High school was normal. I was active playing a sport that I loved, busy with school, and spending time with family and friends. Senior year, I found myself with more freedom than ever. A lot of it was spent watching tv or cooking and eating with friends.

Then came college. After a particularly sad and confusing breakup with a boy and betrayal by a friend, my college friend group disintegrated. In retrospect, I think I may have retreated into TV and snacks, and there was no one to tell me to do differently. Then, during Thanksgiving break, I realized that I had been too free with you, food, and my “cute little body” was quickly becoming something I was ashamed of and disgusted by.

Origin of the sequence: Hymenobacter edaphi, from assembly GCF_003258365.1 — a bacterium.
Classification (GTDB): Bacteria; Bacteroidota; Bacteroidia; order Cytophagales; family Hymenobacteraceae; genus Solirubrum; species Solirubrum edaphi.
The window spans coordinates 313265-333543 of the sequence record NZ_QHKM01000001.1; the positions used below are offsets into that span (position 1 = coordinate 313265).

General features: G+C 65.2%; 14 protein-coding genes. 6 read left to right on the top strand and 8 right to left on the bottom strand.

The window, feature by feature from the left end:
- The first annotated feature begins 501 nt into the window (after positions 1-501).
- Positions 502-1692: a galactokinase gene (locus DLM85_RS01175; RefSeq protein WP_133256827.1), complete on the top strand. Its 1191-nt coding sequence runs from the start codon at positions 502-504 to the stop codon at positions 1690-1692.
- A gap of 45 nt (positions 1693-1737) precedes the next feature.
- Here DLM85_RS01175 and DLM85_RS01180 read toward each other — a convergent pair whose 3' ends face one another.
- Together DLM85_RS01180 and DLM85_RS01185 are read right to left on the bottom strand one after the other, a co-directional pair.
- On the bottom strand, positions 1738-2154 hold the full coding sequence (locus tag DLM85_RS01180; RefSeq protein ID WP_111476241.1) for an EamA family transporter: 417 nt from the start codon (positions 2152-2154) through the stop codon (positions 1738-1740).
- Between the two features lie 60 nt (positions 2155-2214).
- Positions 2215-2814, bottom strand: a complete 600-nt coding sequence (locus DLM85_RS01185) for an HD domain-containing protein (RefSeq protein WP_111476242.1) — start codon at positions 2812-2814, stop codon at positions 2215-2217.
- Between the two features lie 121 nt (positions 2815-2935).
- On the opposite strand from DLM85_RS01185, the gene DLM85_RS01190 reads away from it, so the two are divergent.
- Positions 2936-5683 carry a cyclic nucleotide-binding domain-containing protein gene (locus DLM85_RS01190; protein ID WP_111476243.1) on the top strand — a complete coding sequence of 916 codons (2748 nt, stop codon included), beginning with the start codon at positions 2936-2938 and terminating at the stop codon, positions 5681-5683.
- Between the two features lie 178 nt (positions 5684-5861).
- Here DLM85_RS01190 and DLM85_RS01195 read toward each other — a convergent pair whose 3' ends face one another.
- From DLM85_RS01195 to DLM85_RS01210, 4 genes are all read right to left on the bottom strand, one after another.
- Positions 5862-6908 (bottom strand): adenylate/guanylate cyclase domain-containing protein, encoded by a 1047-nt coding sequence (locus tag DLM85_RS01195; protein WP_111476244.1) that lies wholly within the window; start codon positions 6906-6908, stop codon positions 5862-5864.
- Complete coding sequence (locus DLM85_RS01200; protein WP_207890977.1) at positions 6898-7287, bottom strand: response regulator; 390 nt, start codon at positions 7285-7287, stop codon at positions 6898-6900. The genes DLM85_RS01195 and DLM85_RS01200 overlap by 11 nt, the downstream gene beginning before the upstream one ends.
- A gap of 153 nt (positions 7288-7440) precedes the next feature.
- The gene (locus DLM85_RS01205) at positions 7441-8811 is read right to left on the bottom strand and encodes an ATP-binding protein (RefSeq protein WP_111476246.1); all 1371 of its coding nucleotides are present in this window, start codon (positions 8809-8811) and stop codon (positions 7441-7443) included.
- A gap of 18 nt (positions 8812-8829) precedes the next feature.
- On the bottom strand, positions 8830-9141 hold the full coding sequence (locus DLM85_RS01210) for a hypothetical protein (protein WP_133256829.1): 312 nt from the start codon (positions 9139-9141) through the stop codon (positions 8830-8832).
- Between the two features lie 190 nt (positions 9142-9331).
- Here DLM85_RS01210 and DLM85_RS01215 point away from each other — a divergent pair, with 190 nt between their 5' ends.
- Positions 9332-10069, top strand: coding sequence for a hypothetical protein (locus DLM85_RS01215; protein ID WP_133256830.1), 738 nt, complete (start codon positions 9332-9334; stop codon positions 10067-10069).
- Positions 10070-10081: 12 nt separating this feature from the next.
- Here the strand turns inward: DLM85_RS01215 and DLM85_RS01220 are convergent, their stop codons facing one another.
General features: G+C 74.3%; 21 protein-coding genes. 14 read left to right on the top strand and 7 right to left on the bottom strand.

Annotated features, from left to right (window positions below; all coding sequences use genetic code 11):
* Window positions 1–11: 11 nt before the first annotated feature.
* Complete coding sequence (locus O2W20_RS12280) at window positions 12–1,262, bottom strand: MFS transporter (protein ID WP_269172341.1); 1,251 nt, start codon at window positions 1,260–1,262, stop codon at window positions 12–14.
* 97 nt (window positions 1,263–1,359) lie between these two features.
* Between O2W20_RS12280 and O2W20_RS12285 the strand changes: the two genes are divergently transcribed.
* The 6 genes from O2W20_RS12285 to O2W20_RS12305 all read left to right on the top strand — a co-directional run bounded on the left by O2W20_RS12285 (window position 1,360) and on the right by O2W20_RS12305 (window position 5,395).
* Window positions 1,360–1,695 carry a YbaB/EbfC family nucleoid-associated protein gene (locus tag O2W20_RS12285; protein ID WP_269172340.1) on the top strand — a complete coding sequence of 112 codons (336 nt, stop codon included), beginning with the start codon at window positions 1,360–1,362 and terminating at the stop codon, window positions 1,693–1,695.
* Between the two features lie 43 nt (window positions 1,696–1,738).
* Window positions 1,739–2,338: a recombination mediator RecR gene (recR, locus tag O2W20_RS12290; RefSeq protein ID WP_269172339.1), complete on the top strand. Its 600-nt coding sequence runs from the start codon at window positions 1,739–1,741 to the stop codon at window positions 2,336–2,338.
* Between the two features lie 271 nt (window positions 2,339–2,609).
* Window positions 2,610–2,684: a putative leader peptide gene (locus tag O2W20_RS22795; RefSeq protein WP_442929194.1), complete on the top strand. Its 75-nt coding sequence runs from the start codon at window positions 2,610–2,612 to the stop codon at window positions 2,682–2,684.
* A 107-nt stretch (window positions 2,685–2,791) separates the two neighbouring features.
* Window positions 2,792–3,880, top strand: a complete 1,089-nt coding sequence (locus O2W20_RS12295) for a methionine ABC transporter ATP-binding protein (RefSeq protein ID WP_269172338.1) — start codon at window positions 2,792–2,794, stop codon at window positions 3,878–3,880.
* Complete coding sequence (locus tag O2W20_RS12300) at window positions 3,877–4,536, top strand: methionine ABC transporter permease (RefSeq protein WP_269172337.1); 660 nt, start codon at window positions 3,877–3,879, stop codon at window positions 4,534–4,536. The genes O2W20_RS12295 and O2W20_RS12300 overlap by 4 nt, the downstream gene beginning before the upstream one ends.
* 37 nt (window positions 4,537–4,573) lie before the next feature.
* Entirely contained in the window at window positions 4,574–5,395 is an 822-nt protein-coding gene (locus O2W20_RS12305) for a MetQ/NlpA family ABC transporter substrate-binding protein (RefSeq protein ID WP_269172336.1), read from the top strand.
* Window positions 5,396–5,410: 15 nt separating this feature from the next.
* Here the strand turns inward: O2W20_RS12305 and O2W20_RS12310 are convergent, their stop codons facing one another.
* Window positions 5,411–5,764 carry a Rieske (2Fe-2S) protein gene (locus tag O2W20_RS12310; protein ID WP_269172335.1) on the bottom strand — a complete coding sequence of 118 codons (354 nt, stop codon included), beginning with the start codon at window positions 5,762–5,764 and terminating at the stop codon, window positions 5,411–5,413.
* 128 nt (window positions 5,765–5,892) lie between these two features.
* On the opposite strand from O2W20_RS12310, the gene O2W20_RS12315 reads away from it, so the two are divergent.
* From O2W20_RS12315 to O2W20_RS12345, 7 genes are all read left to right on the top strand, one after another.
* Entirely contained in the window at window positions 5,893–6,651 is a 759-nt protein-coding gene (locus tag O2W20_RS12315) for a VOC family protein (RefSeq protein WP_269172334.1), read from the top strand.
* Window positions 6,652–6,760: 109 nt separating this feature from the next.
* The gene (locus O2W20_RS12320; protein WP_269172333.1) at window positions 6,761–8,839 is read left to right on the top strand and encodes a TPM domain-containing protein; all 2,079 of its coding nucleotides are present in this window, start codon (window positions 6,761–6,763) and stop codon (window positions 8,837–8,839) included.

I’d never had anything but a small body and lived in a family of small people. I decided I would pay more attention to what and how much I was eating. I figured this would help get myself under control. And from the moment I became aware of your presence and your power in my life, things really have never been the same since.

Fast forward through five months of increasingly difficult and dreadful exercise regimens and an increasingly restricted intake of food, I left school early to move home and enter outpatient treatment.

My junior year, I finally transferred into XYZ College. I was ecstatic, but the restriction started almost right away. This time, though, my body was far more resistant to restriction, and it was increasingly difficult to not give in and binge. I returned home after only 3 months, and didn’t return to school until the next summer.